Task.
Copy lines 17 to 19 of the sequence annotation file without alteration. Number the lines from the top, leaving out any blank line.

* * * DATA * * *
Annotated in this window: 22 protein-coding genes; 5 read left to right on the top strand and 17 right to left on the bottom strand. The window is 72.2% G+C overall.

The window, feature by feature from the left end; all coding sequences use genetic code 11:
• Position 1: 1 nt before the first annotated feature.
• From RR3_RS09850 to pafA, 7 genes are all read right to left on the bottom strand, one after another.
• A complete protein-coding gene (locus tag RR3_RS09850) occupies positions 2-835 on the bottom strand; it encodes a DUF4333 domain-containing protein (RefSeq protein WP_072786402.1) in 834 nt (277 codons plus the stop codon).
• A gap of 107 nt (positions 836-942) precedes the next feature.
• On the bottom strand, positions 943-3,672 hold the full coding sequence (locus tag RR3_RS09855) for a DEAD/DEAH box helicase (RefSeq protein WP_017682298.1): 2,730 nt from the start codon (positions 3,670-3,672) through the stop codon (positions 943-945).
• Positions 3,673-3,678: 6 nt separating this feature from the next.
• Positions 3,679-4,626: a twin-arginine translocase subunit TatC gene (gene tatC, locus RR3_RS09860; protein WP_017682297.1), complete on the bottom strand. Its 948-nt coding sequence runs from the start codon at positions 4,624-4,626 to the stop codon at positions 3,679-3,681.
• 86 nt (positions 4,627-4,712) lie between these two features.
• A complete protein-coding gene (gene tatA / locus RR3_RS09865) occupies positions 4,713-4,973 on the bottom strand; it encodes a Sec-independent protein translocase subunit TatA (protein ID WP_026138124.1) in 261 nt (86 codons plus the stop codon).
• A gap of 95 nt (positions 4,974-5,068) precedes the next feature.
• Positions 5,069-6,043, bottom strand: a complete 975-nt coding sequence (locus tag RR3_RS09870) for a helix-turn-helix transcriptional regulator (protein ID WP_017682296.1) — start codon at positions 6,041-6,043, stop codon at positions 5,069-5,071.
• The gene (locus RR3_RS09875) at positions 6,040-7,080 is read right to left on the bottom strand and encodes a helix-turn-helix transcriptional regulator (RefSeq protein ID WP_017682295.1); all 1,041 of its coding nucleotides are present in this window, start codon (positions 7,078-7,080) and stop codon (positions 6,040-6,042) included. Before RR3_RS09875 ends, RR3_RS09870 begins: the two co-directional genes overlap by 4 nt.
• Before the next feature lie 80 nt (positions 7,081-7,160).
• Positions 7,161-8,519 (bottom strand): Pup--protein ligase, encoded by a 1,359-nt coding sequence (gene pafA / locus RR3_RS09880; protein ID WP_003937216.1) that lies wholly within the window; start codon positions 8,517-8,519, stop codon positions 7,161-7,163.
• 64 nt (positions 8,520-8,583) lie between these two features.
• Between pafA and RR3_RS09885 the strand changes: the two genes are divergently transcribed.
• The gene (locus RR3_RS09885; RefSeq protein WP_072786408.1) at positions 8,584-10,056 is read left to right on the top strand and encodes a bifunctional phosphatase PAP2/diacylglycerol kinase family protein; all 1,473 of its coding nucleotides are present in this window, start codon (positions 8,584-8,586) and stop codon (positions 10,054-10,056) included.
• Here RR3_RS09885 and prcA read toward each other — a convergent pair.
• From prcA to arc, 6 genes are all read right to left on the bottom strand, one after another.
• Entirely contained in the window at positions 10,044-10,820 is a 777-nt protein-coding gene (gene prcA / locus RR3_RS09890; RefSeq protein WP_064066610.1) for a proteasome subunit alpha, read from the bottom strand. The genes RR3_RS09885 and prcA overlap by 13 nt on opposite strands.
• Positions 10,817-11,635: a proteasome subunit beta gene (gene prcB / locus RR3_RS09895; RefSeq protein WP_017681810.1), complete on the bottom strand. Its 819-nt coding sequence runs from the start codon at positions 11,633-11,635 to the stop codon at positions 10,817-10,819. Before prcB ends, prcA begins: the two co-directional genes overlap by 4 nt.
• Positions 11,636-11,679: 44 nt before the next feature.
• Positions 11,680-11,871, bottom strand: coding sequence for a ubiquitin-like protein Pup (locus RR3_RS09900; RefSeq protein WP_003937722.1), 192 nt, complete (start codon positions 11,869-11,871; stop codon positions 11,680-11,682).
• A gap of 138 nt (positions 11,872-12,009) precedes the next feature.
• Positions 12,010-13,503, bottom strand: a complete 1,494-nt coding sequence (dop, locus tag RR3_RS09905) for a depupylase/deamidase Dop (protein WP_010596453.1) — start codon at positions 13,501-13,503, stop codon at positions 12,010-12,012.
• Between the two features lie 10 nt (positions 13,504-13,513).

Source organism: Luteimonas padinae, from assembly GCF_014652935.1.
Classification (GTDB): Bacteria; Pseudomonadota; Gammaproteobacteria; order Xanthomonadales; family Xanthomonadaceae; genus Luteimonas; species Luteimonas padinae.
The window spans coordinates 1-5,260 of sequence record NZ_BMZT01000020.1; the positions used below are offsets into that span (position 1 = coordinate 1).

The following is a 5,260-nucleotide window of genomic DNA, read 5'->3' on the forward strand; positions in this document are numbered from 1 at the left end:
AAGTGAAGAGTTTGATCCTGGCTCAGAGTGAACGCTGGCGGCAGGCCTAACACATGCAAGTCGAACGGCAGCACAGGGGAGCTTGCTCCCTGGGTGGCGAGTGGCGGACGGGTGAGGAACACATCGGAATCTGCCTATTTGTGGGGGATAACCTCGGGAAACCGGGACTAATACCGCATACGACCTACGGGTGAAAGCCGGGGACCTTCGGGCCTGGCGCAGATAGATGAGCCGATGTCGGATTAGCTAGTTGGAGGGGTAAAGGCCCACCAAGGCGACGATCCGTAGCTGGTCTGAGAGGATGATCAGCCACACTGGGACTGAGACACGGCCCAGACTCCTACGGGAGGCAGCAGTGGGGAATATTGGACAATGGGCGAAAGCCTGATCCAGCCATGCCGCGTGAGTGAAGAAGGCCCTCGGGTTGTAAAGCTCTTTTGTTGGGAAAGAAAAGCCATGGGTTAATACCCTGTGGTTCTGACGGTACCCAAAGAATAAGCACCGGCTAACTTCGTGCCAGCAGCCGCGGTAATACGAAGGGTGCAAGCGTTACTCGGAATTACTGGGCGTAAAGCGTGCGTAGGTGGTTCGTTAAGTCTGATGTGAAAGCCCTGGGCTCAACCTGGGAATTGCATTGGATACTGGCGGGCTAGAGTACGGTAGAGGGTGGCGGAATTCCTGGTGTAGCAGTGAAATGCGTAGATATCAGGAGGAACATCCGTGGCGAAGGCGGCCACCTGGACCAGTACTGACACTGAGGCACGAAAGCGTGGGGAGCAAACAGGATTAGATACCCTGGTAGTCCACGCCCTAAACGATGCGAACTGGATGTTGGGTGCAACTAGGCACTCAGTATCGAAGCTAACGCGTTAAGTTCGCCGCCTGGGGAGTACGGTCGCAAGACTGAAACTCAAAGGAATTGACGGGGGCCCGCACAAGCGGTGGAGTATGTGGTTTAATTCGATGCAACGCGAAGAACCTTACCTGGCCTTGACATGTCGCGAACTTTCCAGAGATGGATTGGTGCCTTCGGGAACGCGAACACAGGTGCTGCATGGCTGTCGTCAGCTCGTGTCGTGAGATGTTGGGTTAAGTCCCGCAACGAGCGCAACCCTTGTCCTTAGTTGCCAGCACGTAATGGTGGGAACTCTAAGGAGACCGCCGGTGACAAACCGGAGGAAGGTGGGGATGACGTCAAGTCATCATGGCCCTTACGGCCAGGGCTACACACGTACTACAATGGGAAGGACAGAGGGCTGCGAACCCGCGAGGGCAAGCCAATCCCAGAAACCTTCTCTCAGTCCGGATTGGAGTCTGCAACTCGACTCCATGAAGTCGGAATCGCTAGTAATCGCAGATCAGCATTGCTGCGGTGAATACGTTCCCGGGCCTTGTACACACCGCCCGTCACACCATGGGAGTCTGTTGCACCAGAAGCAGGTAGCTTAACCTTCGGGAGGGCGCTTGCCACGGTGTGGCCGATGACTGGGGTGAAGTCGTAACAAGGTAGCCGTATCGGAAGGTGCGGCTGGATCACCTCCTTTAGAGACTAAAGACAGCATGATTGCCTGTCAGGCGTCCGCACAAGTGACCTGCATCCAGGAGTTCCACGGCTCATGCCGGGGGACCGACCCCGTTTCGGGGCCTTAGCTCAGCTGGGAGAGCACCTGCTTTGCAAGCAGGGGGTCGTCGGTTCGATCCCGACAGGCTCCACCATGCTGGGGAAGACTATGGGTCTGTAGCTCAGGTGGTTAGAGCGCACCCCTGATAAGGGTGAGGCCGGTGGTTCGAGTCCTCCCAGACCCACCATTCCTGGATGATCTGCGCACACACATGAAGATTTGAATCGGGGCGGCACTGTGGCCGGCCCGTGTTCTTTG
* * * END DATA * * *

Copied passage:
• 64 nt (positions 8,520-8,583) lie between these two features.
• Between pafA and RR3_RS09885 the strand changes: the two genes are divergently transcribed.
• The gene (locus RR3_RS09885; RefSeq protein WP_072786408.1) at positions 8,584-10,056 is read left to right on the top strand and encodes a bifunctional phosphatase PAP2/diacylglycerol kinase family protein; all 1,473 of its coding nucleotides are present in this window, start codon (positions 8,584-8,586) and stop codon (positions 10,054-10,056) included.